November: Election 2016, a brewing fight in Reynoldstown, and more!
Let’s Go Vote.
I’m voting early to make sure that nothing gets between me and the ballot box on November 8. I’m voting for Hillary Clinton for President because she’s the most qualified person to run for President and because I believe she has more to offer Atlanta than the other guy. I’ve been looking at issue statements from both candidates and Secretary Clinton’s plans have so much more to offer residents of America’s cities.
Clinton’s infrastructure investment plan will provide funding for upgrades to our transportation systems including transit, roads, bridges and airports. She understands the need to invest in water and sewer upgrades to ensure clean drinking water in every community. And she’ll work to ensure that 100% of our communities have access to affordable broadband at home as well as in public buildings and public transportation. These investments in infrastructure aren’t sexy and it’s easy to kick the can down the road, but at some point, we end up in gridlock, with critical systems failures and lose our competitive advantage in a global economy.
There are other issues of importance to Atlanta voters on the ballot this year. I’m also voting for the two sales tax options to fund transportation in Atlanta.
Passage of these two amendments will finally give Atlanta some control over our future by providing resources to expand MARTA, for to complete the loop and put transit on the BeltLine, improved bus routes and circulation times, synchronizing traffic signals, complete streets bike/pedestrian projects and other things we need to get Atlanta moving. We’ve got decades of lost investment to make up for if we are to get ourselves out of the traffic mess we’ve created. The additional funding these measures will provide can give us what we need to expand our transportation system without having to wait for other jurisdictions to get on board.
Pay Attention to Reynoldstown.
The Reynoldstown neighborhood is on the tip of the spear for new Atlanta BeltLine real estate developments.
Watch the rezoning application of an apartment project at 930 Mauldin Street. In 2008, the neighborhood and later, Atlanta City Council, approved a 108 unit, three-story building on the roughly one-acre parcel directly adjacent to the BeltLine. The project was never developed and now the same owner is back to rezone the property for another 40 units and at roughly twice the height.
There was no provision for “affordable” units at any price in the original rezoning nor in the new application.
Neighbors in Reynoldstown are concerned about increasing density to a six-story building across the street from single family homes that can dwarf the scale of the existing street and continue the trend toward suburban style apartment buildings that have been the trend along the Atlanta BeltLine.
As it applies to the Reynoldstown project, we should be starting the conversation at 20% affordable units if any rezoning and additional density is approved, with at least some portion of those units designed to be specifically ADA accessible.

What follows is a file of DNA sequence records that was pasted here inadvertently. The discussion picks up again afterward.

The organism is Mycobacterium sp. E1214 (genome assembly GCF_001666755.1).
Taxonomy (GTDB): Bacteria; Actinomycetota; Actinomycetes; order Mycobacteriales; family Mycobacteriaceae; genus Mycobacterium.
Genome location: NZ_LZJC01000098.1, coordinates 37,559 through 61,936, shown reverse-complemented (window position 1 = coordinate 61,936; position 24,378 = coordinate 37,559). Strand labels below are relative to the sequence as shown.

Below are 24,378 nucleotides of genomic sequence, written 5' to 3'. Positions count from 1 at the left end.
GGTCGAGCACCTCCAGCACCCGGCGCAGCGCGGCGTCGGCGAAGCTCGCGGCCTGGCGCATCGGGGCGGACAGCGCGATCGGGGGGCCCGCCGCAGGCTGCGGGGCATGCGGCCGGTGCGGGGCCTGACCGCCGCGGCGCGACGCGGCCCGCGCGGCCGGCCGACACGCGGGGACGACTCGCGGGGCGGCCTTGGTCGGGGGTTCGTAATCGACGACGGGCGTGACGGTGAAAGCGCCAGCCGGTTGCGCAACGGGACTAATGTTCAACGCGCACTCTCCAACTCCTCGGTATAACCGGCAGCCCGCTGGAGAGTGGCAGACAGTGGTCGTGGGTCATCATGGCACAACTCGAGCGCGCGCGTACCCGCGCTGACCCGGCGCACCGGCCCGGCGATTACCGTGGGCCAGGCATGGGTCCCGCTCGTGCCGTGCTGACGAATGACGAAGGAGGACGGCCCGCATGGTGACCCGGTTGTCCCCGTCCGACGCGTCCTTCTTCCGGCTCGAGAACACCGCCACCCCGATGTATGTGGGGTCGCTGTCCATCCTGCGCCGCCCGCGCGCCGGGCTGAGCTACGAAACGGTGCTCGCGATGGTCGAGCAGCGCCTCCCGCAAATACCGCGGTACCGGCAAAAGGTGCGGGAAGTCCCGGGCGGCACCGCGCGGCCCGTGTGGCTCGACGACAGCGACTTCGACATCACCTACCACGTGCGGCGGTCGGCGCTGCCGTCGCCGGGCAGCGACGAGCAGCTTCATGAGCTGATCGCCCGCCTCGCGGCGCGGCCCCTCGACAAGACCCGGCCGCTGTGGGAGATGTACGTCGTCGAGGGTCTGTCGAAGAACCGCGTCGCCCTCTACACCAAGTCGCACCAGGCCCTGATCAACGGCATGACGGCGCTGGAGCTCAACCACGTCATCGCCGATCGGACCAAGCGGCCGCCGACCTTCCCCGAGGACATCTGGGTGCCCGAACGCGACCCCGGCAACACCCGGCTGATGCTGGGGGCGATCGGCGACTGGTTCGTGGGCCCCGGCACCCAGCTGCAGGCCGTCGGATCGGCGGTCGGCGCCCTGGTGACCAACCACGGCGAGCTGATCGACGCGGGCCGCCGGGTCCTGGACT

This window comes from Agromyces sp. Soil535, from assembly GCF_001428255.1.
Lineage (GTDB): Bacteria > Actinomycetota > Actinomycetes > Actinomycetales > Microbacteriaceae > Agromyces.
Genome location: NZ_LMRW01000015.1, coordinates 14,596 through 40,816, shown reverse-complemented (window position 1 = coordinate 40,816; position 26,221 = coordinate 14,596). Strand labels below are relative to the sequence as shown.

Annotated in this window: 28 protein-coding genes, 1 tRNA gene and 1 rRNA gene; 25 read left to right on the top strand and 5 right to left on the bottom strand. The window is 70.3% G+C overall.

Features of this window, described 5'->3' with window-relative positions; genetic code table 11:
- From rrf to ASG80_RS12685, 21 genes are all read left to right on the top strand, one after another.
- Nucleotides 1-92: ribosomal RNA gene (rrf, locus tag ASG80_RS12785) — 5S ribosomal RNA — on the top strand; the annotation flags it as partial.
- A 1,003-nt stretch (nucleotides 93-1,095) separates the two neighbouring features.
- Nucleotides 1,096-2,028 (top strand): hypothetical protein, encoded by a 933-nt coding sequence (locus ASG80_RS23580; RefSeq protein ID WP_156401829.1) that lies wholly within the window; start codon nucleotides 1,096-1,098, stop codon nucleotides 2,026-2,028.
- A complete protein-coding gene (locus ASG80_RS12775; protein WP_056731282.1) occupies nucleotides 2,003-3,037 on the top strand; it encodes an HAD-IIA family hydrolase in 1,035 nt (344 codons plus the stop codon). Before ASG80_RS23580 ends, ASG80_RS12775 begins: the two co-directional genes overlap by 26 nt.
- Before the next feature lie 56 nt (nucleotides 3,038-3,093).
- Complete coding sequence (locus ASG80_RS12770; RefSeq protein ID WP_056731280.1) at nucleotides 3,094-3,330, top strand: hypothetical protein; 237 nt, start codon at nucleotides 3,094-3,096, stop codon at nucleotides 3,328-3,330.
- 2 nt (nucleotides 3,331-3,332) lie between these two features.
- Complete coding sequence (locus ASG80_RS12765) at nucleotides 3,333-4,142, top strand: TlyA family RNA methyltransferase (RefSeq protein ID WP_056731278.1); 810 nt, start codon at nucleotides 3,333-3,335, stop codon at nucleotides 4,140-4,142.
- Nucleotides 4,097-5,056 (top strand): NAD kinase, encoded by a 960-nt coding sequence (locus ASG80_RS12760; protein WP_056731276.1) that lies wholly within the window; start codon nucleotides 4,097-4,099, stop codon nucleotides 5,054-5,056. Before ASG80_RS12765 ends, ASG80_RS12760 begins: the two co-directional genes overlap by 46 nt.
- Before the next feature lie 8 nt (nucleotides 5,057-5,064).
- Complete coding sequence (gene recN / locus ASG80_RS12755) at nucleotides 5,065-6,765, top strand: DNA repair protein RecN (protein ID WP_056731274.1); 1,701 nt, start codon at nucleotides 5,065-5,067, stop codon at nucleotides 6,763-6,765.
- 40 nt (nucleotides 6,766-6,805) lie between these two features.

It’s time to stop kicking the commitment to affordability and accessibility down the road and it should start with this project.
There are more design concerns that should be addressed if changes are made to what was initially approved. The building interface with the BeltLine corridor needs to be more than a back-door entrance for residents of the building to enjoy and the quality of the building needs to exceed the projected twenty-to-thirty-year life cycle that the developer has stated. We know what this rezoning application portends – more poorly constructed, high-priced apartments designed without consideration of the impact on the city, the neighborhood or Atlanta BeltLine users.
Let’s not build another project that residents and visitors to Atlanta point to and regret. It’s time for the Atlanta City Council and Atlanta Beltline, Inc. to be better stewards of the Atlanta BeltLine and the unique communities through which it passes. And they can demonstrate that by how they handle this project.
Above the Law? Cathy weighs in on Mayor Reed's excessive use of emergency lights.
An investigation by Channel 2 News found that Mayor Reed uses his flashing blue emergency lights and sirens to get around town quicker for non-emergency things, like news conferences, job announcements, and even debate watch parties.
"We have to go back to the premise of the law. Elected officials can't use blue lights and sirens unless it's an emergency," said Woolard.
Mayor Reed's response?
“It’s really not about me feeling like I’m above the law and I’m just trying to do a job that's really hard,” Reed said. “The bottom line is it costs what it costs to secure the chief executive of the city.”
What do you think? Let us know on twitter! @CathyForAtlanta
Watch the full story here.
Everything You Need to Know About Voting Right Now
The good news is that you can vote today at any of the early voting polling places in Fulton County. There is no bad news in this scenario. Some of the polling places are even open on the weekend. There’s just no real logistical reason that you can’t find time to vote between now and the end of the day on November 8th.
The chill in the air is finally back and it’s safe to say that fall has arrived. I hope you’ll join us for some fun and hard cider at Urban Cidery on November 14th. This event is as much a friend-raiser as a fundraiser so we hope you’ll come out, bring some new friends to hear about the campaign and enjoy good hard cider, food and music as we get ready to campaign like it's 2017!